**Momentum**

**Momentum**

__Reading__

BJU book: Ch. 11 "Momentum"

AP students additional reading: Princeton Review "Linear Momentum"

__Topics__

- Momentum = "mass in motion"
- Typical problems involving elastic and inelastic collisions

__Labs__

Memo: 2020-2021 labs will include hands-on and virtual, and may vary as the Covid-19 situation changes.

- The Collision lab is our regular go-to lab, but there are numerous other virtual labs also which cover the topic, as well as labs you can do at home. We'll decide when we get here.

Below: "Conservation of Momentum" as illustrated by the collision of two objects at a picnic

Far below: The same principle illustrated by cannon and projectile

Far below: The same principle illustrated by cannon and projectile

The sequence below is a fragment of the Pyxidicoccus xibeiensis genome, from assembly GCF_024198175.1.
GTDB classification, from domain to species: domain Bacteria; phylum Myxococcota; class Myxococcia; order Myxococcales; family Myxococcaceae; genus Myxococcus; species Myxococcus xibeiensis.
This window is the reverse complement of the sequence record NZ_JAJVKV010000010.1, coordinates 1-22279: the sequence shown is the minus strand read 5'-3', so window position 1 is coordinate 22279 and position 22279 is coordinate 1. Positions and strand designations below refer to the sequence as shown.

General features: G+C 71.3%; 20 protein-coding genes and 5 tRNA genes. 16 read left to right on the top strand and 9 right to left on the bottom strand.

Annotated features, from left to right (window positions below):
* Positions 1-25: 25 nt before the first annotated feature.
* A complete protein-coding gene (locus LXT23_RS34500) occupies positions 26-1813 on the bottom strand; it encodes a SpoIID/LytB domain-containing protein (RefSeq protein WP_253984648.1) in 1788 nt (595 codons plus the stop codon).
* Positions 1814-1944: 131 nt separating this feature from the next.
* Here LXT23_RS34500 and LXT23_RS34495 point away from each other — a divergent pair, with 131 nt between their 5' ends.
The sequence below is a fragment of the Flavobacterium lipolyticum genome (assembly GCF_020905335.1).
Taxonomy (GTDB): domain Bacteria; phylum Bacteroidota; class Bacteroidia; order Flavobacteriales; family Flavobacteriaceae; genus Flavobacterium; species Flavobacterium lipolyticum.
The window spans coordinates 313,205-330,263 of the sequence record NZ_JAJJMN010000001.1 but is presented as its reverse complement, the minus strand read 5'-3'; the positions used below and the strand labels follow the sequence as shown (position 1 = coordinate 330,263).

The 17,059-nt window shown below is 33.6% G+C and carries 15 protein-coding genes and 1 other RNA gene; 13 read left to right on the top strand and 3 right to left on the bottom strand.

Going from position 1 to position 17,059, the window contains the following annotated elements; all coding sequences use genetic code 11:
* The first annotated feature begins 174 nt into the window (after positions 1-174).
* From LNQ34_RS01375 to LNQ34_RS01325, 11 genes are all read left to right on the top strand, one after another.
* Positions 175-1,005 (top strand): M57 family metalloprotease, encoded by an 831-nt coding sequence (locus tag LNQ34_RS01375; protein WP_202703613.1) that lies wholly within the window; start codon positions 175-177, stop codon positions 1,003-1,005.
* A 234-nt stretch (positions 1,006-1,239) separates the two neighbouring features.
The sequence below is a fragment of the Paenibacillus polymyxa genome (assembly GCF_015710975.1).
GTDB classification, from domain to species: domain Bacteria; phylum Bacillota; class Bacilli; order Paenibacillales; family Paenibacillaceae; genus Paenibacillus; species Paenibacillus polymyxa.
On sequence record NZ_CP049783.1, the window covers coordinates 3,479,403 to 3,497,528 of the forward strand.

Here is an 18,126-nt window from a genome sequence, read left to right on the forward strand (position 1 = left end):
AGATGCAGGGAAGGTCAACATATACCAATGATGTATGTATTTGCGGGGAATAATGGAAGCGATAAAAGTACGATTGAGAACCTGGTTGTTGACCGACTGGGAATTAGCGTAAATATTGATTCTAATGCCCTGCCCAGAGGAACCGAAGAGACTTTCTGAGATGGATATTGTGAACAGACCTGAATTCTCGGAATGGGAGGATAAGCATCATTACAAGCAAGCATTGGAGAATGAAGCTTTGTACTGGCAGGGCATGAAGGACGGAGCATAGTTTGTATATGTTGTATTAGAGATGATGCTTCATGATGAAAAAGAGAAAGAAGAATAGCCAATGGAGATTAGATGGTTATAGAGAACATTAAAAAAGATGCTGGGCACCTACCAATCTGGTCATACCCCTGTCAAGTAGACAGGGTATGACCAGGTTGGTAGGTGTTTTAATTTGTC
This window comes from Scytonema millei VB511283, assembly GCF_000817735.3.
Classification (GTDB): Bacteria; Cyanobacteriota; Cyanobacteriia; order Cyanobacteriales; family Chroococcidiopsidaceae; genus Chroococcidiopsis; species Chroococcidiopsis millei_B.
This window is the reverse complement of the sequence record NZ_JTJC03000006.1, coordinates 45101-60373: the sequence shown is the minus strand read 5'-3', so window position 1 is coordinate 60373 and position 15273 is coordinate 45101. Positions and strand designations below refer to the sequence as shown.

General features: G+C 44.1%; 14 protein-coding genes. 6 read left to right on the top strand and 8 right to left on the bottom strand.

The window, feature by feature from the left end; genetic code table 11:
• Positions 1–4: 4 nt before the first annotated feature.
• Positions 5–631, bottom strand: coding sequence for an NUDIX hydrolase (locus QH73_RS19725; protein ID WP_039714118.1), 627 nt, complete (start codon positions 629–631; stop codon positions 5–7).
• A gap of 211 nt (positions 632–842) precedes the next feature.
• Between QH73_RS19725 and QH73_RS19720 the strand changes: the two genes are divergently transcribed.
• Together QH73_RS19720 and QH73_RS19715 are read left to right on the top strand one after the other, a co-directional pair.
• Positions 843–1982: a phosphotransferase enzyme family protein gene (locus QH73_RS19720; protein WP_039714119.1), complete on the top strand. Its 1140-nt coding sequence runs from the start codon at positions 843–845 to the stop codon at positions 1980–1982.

__Lecture outline__

Momentum is "mass x velocity" (p = mv).

Thus, it can be thought of as "mass in motion".

We use the letter "p", because the Latin word 'petere' means "to go to", "to attack". It's where we get the words "impetuous, petulant, and impetus"

"Impulse" is a concept Newton came up with to develop his 2nd Law of Motion. We normally write the 2nd Law as "F=ma", but Newton originally expressed it using impulse, as in "Impulse = Change in momentum = force x elapsed time".

From that, you can also say "Impulse = Change in momentum = mass x change in velocity".

Here's a handy chart, below:

__Collisions__

Many homework problems from this chapter are dealing with "collisions".

Rule #1: Total momentum is conserved in all types of collisions. "Conserved" means "doesn't change".

Rule #2: In an "elastic" collision (perfect billiard balls), both Kinetic Energy

__and__momentum are conserved.

Rule #3: In an "inelastic" collision (billiard balls covered with Velcro), only momentum is conserved. Kinetic Energy is not.

__Lab__

"Collision Lab"

__Homework__

8.linear_momentum_homework__problems.docx |